The perfect South American country for an authentic regional experience that escapes the usual tourist trail, Paraguay offers vast natural wilderness, rich indigenous histories, and stunning colonial sites.
Head to the nation’s more developed cities, including the capital Asunción, for gorgeous piazzas, boulevards, and glamour. Alternatively, branch out into the suburban and rural districts for exotic forests, sleepy colonial settlements, and sensational wildlife.
7. Chad — 725 visits.

With almost all locals living rurally and only one major city in the whole country, life in Chad is about embracing and bearing witness to the country’s awe-inspiring natural elements.
The Sahara Desert and Lake Chad are both must-see sites when the country is safe for travelling visitors — which, unfortunately, it currently isn’t. Once stability resumes, ancient cave paintings in the Sahara’s caverns become a favourite amongst visitors.
6. Kiribati — 620 visits.

Located just south of Hawaii, Kiribati’s islets and atolls are largely overlooked by British travellers despite their idyllic landscape, clear waters, and the plethora of water sports opportunities and wildlife sanctuaries.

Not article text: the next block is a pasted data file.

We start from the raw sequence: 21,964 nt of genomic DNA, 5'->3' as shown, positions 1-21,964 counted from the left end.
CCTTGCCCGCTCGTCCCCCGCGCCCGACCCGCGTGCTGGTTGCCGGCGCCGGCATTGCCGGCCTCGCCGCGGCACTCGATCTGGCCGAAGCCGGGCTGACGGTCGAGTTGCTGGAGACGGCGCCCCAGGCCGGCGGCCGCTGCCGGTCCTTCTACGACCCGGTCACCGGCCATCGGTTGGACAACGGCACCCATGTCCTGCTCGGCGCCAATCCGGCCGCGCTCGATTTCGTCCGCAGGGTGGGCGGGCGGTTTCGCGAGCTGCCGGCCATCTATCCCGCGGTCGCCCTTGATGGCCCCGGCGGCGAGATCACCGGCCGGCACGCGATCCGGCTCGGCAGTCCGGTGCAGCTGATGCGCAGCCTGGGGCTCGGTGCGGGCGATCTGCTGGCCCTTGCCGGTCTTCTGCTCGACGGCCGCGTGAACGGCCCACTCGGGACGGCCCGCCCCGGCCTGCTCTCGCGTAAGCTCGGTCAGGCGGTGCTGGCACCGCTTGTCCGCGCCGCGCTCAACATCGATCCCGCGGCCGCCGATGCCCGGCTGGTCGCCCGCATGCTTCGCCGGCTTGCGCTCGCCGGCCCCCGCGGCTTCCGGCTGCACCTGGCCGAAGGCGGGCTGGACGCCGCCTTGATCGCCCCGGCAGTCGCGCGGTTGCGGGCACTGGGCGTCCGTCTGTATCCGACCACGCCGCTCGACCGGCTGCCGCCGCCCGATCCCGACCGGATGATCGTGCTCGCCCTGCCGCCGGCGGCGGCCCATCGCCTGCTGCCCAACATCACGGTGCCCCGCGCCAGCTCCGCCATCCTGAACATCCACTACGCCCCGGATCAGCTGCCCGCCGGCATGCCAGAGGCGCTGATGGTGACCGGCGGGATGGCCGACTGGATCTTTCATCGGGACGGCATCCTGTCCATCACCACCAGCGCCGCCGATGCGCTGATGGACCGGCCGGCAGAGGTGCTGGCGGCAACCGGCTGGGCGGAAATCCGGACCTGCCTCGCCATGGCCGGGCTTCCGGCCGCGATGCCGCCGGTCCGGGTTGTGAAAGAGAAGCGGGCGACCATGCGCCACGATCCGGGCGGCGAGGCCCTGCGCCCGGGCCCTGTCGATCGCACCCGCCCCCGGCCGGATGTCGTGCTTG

Head to Kiritimati for a prime surfing spot, and the Pacific Remote Islands Marine National Monument to marvel at the incredible array of sea life that the Pacific Ocean is home to.
5. Armenia — 527 visits.

Armenia is one of the world’s oldest countries, with the extensive history to prove it.
Zorats Karer, also known as “The Stone Army,” is one of the country’s oldest landmarks. The scattered rocks have many legends surrounding them, including a story which claims that the rocks are the ruins of stone houses built by giants for their dwarf labourers. Another legend claims that an entire army is buried beneath the circle. Whichever tale you believe, the circle has to be seen to be believed.
4. Togo — 518 visits.

Togo’s melting pot of cultures and backdrops makes for a varied and diverse holiday destination too often overlooked by British travellers.